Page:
Because I don’t want the fat to feel left out, I usually scoop up some of the marinade and pour it over the top.
Now cover the pan tightly with foil.
Now stick it in the fridge, and forget about it for at least 24 hours and up to 48 hours.
When you’re ready to start cooking it, just pop it into a 300-degree oven, still tightly covered. Cook the brisket for several hours, or about 40 minutes per pound.
At that point (about seven hours for mine), open the oven door and peel back the foil.
Now, stick two forks into the meat and make sure it’s fork-tender/falling apart, which means you can pull it apart to some degree. It may still be tough in the middle. If it is, just cover it and stick it back in for another hour. That’s what I did. My total cooking time turned out to be exactly eight hours.
When you’ve determined it’s nice and cooked, remove it from the pan and place on a cutting board.
I’m kinda tired of looking at that fat, aren’t you? It reminds me of everything that’s wrong with my bottom. So let’s get rid of it.
With a long, serrated knife, begin cutting away the slab of fat. It should be very easy to remove.
If you get a little meat with it, don’t panic. There’s plenty where that came from.
Discard all the fat or give it to your favorite canine animal. They’ll fetch your slippers into eternity.
Ah, much better. The fat’s all gone and she’s ready for bikini season!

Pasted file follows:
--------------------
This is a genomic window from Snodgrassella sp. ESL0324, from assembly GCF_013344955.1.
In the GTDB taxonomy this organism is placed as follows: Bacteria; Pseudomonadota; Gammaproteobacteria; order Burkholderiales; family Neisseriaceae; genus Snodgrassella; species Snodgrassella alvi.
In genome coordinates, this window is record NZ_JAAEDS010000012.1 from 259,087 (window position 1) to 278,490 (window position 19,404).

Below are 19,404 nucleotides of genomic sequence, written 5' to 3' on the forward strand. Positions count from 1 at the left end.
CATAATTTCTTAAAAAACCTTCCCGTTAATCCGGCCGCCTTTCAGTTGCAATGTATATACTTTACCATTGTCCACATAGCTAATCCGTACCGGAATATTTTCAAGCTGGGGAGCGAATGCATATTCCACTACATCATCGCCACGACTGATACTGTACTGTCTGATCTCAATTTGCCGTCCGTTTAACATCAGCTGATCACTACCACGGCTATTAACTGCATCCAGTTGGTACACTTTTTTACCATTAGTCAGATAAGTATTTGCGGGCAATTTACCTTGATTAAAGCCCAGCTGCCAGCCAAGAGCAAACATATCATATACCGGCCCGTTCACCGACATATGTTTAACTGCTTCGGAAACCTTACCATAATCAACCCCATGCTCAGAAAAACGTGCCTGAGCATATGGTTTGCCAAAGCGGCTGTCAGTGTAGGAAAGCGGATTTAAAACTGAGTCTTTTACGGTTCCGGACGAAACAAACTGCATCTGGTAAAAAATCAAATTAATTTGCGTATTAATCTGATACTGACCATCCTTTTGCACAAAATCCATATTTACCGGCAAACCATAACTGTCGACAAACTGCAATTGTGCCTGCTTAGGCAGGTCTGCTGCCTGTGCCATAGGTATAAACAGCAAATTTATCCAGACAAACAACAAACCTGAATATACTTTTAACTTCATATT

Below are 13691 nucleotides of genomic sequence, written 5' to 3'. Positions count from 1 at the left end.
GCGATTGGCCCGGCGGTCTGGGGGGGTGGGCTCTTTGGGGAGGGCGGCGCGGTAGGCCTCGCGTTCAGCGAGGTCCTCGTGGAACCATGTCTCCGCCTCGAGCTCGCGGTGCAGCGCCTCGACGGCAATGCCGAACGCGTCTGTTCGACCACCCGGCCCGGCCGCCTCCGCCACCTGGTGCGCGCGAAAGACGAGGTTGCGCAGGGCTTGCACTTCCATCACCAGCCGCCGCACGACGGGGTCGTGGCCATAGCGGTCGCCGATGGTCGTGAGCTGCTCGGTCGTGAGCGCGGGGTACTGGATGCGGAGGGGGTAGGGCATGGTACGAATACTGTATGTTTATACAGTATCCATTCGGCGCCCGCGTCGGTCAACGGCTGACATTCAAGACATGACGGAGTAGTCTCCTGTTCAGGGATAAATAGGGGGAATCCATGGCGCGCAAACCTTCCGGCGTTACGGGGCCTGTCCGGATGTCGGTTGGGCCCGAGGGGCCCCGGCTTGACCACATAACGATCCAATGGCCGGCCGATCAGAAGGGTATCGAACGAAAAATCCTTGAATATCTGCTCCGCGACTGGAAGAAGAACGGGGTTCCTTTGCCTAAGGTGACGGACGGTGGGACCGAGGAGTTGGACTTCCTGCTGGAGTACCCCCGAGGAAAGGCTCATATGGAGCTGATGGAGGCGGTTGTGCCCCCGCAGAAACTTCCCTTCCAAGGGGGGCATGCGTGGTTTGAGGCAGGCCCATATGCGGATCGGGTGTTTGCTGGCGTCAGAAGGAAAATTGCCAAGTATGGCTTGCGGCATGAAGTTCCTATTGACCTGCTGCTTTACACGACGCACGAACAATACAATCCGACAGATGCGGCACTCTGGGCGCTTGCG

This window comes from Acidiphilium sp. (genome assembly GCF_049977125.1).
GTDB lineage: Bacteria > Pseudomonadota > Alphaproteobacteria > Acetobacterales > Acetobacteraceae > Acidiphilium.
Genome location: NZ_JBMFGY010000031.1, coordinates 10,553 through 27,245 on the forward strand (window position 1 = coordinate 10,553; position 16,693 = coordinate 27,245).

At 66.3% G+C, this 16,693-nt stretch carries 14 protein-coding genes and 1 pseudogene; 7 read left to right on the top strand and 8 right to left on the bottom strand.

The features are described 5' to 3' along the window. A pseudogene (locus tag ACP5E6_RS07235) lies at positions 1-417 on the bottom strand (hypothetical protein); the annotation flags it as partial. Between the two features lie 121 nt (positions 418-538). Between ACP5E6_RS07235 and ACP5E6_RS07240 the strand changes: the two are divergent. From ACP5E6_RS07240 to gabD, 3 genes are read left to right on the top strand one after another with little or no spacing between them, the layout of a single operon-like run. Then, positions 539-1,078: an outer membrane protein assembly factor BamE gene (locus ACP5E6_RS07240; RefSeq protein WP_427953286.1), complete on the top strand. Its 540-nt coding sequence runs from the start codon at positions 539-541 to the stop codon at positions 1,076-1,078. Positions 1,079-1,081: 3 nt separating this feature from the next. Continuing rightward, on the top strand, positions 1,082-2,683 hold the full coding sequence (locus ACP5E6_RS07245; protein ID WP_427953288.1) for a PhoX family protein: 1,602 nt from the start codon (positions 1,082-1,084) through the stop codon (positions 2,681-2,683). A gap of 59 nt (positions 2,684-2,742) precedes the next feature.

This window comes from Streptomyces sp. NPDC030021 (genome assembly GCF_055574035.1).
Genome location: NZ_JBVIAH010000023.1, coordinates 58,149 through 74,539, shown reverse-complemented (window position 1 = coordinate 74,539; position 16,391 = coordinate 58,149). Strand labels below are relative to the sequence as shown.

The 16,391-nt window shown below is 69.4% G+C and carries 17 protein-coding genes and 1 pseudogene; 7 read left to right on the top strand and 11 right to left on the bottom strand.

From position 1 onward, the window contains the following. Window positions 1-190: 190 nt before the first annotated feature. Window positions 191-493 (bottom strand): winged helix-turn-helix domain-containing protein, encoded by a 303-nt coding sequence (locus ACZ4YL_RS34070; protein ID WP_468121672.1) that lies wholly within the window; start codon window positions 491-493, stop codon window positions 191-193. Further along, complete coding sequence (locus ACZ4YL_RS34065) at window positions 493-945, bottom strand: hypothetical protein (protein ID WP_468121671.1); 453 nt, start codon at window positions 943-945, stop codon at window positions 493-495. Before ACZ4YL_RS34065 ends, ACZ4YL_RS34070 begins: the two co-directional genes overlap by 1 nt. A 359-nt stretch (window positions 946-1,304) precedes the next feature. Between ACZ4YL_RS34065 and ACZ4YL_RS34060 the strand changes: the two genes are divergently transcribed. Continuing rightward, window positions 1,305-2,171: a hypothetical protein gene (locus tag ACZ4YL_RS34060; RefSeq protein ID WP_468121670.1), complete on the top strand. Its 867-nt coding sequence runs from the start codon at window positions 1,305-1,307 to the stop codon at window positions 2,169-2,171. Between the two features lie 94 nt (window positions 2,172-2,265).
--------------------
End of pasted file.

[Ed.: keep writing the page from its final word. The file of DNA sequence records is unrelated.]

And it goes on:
See how fork-tender it is?
Now slice the meat against the grain, or perpendicular to the natural grain of the meat.
Now you can serve it up if you’re ready to chow down. Just place a few slices on a plate…
…and spoon some of the jus over the meat. It’s really tasty and it’ll keep it really moist. If you serve mashed potatoes with it, go ahead and spoon some jus over them, too. Like, totally delish, dude.
If you like the whole barbeque sauce scene, you can certainly douse the cooked brisket with it instead of the jus.
Now. You’ve still got all those pounds of meat back there on the cutting board. Here’s what I do:
Slice all the meat against the grain. It’ll be falling apart, but you should still be able to cut it into semi-intact slices. Now, with a spoon, remove as much fat as you can from the pan of cooking liquid. By now much of it has collected on the top.
After the meat’s all sliced, take a spatula…(I like this big monster. Really does the trick.)
And transfer all the sliced meat…
Back into the cooking liquid.
Don’t forget all these yummy little bits you left behind.
Now you can cover it tightly again and refrigerate it. Or you can freeze it, as is, until you need it. I’m freezing mine and will serve it on Fourth of July when everyone we know descends upon our ranch to watch Marlboro Man and Tim ignite the countryside. Usually, when it’s cold more fat collects on the surface. It’s easy to remove while cold, but don’t feel like you have to get it all. Then I just pop it in a warm oven and let it heat back up.
Brisket. If you think you don’t like it, you’ve never had it like this. If you’ve never had brisket, you don’t know what you’re missing.
Give it a try! Everybody’s doin’ it.